A few weeks ago, in a piece concerning Technicolor’s restoration of a colorized print of Georges Méliès’s “A Trip to the Moon” featured in Martin Scorsese’s “Hugo,” I mentioned that one of the projects the company was working on was a restoration of the first-ever Best Picture winner, William A. Wellman’s “Wings.”
The Academy announced this week that the film will screen as part of a celebration of Paramount Pictures’ 100th anniversary (though pity the release says nothing about Technicolor). The screening will happen on Wednesday, January 18 at the Academy’s Samuel Goldwyn Theater in Beverly Hills and will feature live musical accompaniment from organist Clark Wilson.
The live music aspect is nice and all, but the restoration also came with a full-on orchestral re-recording of the score for the film. I’m told that will be featured on the upcoming home video release.
“Wings” won the Best Picture Oscar for “Outstanding Production” at the inaugural Academy Awards in 1929. However, that first ceremony was the only one to feature two different “Best Picture” categories, as F.W. Murnau’s brilliant “Sunrise: A Song of Two Humans” won for “Unique and Artistic Production.” “Wings” also won for Best Engineering Effects, a progenitor of the Best Visual Effects category.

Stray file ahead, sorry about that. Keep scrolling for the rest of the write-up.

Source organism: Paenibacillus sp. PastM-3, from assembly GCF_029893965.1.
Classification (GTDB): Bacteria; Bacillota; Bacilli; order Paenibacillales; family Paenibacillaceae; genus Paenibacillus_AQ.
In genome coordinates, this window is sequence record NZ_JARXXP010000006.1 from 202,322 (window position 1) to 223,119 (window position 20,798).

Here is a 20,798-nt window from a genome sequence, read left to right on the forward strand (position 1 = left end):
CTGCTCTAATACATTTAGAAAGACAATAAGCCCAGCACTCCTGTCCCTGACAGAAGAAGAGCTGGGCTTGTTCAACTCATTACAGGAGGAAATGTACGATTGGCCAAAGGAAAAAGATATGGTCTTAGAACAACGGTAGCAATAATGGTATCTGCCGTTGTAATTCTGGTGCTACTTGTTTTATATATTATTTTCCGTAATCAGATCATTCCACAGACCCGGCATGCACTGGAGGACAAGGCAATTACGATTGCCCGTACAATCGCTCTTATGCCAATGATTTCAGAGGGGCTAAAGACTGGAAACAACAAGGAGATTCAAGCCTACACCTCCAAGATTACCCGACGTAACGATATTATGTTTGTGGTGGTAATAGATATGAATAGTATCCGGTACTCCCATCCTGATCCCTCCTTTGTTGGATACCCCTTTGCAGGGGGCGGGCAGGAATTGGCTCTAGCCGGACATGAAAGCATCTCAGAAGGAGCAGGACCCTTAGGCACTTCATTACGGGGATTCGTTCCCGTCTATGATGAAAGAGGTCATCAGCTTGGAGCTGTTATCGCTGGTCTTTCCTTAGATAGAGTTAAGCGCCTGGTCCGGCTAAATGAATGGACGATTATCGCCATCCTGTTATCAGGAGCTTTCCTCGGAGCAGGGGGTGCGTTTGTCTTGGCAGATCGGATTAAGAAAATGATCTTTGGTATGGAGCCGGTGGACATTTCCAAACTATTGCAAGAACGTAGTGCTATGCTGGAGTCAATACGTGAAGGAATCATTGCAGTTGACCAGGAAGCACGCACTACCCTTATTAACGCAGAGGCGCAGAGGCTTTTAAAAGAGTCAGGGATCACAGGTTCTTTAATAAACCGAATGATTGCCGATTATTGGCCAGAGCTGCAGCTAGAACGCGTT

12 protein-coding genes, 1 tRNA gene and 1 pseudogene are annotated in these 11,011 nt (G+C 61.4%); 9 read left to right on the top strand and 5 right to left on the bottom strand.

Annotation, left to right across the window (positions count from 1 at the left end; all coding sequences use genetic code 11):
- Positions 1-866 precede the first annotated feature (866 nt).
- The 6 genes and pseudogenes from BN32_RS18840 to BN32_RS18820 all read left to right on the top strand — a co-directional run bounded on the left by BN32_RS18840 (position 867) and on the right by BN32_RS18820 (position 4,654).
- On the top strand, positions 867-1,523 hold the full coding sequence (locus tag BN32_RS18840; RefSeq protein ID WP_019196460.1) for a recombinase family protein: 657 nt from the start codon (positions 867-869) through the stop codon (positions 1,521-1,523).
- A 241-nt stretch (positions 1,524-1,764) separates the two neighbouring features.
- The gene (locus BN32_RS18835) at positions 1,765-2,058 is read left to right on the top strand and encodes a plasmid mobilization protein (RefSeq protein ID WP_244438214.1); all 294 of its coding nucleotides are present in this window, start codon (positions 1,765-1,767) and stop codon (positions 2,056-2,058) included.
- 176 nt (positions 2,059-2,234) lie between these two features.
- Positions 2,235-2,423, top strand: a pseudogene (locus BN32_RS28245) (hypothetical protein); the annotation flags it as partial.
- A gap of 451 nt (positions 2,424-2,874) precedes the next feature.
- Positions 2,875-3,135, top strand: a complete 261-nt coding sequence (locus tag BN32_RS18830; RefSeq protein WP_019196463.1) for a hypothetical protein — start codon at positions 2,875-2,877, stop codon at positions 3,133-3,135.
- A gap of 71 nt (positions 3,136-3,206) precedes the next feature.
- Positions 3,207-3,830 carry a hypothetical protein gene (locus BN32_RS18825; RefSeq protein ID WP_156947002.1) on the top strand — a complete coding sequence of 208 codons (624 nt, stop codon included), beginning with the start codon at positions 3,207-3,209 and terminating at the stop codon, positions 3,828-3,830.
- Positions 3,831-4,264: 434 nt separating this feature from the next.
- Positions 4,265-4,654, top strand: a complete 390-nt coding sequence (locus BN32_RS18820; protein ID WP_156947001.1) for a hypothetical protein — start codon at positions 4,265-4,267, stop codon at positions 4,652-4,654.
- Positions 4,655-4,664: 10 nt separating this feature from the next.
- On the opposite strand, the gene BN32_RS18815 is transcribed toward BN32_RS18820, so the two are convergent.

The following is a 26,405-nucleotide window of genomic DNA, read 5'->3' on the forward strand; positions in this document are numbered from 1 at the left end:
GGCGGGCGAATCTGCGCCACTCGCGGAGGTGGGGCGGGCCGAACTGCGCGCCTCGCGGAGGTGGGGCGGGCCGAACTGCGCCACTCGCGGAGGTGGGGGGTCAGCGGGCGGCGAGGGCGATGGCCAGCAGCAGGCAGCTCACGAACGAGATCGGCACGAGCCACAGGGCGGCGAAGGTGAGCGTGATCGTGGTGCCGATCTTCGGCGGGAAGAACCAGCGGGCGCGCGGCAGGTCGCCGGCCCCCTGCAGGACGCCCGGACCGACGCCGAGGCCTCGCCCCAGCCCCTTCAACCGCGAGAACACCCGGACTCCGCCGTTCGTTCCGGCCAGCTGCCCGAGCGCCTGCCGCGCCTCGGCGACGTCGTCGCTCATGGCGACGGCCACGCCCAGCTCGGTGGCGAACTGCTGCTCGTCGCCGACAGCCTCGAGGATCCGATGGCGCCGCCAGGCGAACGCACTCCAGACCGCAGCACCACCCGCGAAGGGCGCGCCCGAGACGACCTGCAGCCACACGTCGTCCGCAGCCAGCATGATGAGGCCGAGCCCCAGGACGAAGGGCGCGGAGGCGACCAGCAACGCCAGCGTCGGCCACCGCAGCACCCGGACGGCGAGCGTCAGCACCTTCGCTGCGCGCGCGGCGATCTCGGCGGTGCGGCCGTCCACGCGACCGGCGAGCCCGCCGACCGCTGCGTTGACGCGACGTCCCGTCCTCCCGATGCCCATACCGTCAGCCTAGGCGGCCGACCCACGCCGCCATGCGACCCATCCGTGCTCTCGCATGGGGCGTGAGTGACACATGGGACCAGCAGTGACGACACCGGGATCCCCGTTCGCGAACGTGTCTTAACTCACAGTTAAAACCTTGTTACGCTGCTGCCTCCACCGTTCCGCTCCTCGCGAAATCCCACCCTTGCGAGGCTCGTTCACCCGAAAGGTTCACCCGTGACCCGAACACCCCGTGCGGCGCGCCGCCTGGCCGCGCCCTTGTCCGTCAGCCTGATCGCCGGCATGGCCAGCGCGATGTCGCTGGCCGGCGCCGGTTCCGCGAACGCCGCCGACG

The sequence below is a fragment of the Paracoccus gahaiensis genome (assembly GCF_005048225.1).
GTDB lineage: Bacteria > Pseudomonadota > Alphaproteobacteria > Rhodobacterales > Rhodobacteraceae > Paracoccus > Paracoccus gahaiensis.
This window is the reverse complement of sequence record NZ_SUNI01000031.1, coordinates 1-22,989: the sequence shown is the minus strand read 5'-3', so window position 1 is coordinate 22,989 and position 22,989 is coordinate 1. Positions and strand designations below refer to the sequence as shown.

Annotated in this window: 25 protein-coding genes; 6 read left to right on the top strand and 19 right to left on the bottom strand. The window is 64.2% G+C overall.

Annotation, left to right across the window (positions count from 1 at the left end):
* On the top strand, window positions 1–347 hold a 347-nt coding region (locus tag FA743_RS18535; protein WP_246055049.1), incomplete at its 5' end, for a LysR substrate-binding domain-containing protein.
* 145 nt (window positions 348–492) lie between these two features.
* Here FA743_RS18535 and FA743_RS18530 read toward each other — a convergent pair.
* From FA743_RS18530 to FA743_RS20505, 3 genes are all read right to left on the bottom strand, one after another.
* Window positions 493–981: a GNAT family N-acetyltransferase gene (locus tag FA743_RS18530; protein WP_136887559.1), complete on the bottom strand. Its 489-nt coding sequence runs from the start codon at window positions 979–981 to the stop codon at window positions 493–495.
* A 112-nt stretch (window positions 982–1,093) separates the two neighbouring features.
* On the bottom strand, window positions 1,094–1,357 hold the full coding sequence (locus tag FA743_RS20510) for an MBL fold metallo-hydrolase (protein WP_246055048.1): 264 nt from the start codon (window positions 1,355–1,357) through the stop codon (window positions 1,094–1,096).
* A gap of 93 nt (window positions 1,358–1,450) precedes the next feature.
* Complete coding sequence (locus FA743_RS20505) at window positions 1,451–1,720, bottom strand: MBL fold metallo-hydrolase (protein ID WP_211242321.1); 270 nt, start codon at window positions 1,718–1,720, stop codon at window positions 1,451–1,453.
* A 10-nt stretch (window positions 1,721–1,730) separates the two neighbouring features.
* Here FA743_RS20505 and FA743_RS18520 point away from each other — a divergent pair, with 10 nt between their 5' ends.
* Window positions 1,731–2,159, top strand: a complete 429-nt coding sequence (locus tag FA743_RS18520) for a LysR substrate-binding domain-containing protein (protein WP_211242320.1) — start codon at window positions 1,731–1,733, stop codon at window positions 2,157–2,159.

“Sunrise” and “7th Heaven,” however, were the big winners of the evening, taking home three trophies each. Janet Gaynor won Best Actress in a circumstance that mirrors many critics’ award decisions today, her work in three films — “7th Heaven,” “Street Angel” and “Sunrise” — all being cited. “7th Heaven” also won the Best Director prize for Frank Borzage, though for dramatic pictures (as the category was then split between comedic and dramatic endeavors), and Best Adapted Screenplay. “Sunrise” won Best Cinematography.
The Academy event will be presented in conjunction with “Paramount’s Movie Milestones: A Centennial Celebration,” an exhibition of photographs, posters, design sketches and personal correspondence highlighting some of Paramount’s most celebrated films and filmmakers over the past 100 years, according to the press release. The exhibition will be open to the public from Friday, January 6 through Sunday, February 5 in the Academy’s Grand Lobby Gallery.
Tickets for the screening are $5 for the general public and $3 for Academy members and students. They are available for purchase now at www.oscars.org.
For year-round entertainment news and awards season commentary follow @kristapley on Twitter.
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